AM materiel21 June 2023

While still in its infancy, the use of 3D printing technology by the UK’s armed forces is rapidly gaining momentum, reports Peter Shakespeare

Within weeks of Russia’s invasion of Ukraine, according to reports, 3D printing tech companies in Eastern Europe were supplying Ukraine with hundreds of plastic and polymer 3D printers, since used on the battlefield to make anything from observation drone airframes, to tourniquets and prosthetic limbs.

Having the ability to manufacture components or complete items in or close to the battlespace overcomes a multitude of logistical challenges, especially considering the pressure on an army’s supply chain to keep its fighting units supplied with weapons, water, food, fuel and ammunition.

But within the home base, serious issues have developed over time within the military supply chains responsible for keeping military hardware maintained and operational. The majority of today’s military aircraft, ships, weapon systems and armoured fighting vehicles have been in service for decades. Given the age of the equipment many of their component parts are obsolete and new ones take months to manufacture and are very expensive. Lt Gen Richard Wardlaw, chief of the British Army’s Defence Logistics and Support organisation, summed the issues up by saying: “The biggest single threat to defence supply is obsolescence.” He was speaking at the Defence Security and Equipment International event.

The use of additive manufacturing (AM) to make replacement legacy parts has been seen as the solution by the US, Dutch and French militaries for some time, and now the UK’s Ministry of Defence (MOD) is now developing the technology here.

Its programme centres around Alex Champion, who has a degree in motorsport engineering and spent his early career manufacturing parts for Formula 1. He is also an Army Reservist. In October 2019, he was introduced to the Royal Electrical and Mechanical Engineers’ (REME) staff officer responsible for the Army’s project to expand its manufacturing and engineering capabilities – Lt Col Dan Anders-Brown. Anders-Brown subsequently asked Champion to give a talk on AM to several senior army officers. After delivering a successful briefing, he was offered 44 days a year working as a reservist at Army HQ. He was tasked with designing four small deployable factories containing laser scanners and 3D printers, which could be transported on the back of an Army Support Vehicle. These would be trialled in remote locations, helping to inform the Army’s future engineering, manufacturing and logistics policy.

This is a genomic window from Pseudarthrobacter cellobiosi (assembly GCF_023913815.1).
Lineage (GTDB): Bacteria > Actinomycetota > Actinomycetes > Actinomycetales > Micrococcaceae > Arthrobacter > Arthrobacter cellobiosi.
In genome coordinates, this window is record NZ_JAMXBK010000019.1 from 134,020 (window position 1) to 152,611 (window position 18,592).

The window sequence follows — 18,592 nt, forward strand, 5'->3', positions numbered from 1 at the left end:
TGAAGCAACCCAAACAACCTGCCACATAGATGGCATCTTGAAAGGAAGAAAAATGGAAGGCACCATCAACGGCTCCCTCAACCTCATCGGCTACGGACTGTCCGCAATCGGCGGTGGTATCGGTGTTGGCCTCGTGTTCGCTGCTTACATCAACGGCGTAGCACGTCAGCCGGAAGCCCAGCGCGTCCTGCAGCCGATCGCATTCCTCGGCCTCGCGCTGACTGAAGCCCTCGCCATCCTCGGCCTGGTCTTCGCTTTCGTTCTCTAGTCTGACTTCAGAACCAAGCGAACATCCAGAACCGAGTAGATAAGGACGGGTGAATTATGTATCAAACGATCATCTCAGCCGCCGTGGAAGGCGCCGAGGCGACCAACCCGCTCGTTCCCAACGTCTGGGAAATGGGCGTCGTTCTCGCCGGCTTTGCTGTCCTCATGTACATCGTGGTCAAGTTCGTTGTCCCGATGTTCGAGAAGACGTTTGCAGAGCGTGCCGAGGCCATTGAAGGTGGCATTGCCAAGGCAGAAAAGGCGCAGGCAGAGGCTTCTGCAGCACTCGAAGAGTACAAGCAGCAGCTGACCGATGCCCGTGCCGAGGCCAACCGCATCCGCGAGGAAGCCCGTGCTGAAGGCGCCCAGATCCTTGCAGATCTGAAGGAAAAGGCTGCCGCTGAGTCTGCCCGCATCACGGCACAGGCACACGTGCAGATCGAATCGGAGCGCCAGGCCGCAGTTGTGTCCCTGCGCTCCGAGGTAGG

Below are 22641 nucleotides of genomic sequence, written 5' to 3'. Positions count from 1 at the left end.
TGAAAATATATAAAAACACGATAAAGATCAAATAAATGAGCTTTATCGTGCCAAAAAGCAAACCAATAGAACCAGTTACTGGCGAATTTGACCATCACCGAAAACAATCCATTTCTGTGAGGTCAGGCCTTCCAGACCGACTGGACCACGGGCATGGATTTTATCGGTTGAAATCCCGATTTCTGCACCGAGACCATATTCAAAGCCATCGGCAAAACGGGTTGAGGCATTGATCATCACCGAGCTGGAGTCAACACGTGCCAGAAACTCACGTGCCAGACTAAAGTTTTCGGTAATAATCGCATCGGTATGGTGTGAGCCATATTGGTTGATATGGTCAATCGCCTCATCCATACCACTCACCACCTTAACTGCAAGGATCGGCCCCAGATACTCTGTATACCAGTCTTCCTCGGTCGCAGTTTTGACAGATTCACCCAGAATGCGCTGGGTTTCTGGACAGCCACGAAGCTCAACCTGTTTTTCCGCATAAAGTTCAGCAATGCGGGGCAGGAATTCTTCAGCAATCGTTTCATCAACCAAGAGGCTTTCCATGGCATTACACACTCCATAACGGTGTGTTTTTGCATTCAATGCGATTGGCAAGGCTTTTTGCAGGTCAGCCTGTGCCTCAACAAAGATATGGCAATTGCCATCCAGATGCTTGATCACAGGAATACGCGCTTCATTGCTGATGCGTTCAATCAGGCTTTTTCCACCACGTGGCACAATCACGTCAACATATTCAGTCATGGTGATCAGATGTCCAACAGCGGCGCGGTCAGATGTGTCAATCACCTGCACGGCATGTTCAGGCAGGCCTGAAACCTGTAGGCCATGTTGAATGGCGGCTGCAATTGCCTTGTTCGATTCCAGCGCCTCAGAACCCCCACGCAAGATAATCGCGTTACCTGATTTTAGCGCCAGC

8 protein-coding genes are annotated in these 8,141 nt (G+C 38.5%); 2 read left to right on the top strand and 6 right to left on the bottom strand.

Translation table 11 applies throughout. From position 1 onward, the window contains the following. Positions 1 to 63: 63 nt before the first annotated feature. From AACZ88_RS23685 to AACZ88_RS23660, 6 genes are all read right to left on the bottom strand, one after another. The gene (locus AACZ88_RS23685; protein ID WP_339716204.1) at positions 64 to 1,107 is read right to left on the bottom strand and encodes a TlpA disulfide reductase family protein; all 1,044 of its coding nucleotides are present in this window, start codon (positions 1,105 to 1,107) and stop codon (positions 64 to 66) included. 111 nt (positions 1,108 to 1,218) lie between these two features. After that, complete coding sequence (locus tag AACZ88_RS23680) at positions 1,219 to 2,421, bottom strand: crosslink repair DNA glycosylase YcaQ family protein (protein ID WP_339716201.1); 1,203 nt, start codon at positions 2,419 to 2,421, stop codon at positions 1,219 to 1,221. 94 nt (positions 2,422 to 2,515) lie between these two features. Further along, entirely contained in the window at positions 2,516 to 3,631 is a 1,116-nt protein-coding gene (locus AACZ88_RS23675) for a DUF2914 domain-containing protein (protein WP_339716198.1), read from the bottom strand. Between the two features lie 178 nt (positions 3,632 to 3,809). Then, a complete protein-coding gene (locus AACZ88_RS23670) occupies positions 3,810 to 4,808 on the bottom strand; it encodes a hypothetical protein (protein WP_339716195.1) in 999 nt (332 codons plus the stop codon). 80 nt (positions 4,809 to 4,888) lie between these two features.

Champion says: “The Army had been looking to adopt technologies such as 3D printing in order to manufacture urgent parts. This will help to reduce the logistics burden and save money in developing or updating equipment. We initially focused on using the technology to produce temporary and non-safety critical ‘get me home’ repairs. At the other end of the spectrum, the American Department of Defence has invested heavily in this technology and is now benefiting from being able to 3D print metal components for main battle tanks and this one capability alone has saved months of repair time and millions of dollars. UK Defence is now developing the capability to manufacture the full range of safety and non-safety critical components for its assets.”

The MOD’s programme to invest in the strategic use of AM goes by the name of Project TAMPA. One of the project’s aims is to incentivise the defence manufacturing industrial base to accelerate and drive up the levels of innovation that it applies to strategic supply chain management.


In September 2022, DE&S’s Commercial Future Capabilities Group published a notice to existing defence contractors that supply NATO Stock Number (NSN) parts to the MOD inviting expressions of interest for the three-year, £5 million project which would use AdM technology to supply obsolete components for weapons systems and maritime, air and land assets.

In April 2023 DE&S announced it had set up the first framework under Project TAMPA by awarding industry contracts to AMFG, Babcock International, NP Aerospace, RBSL and Thales. Project TAMPA is initially looking into what limitations of AM will prevent DE&S and its industry partners from using the technology to best effect.

The first phase of the project is to produce and fit 11 non-safety critical 3D printed metallic NSN parts onto in-service platforms. This will be followed by safety-critical metallic NSN parts produced in an industrial base, certified by the producer (OEM or under licence). The next phase is to manufacture non-safety critical metallic (or polymer) NSN parts, produced in a location remote from the industrial base, certified by the producer; then a safety-critical metallic (or polymer) NSN part, produced in a location remote from the industrial base. The final phase will be to produce non-safety critical metallic (or polymer) NSN parts, produced in a location remote from the industrial base, certified by the producer and where access to design rights are required.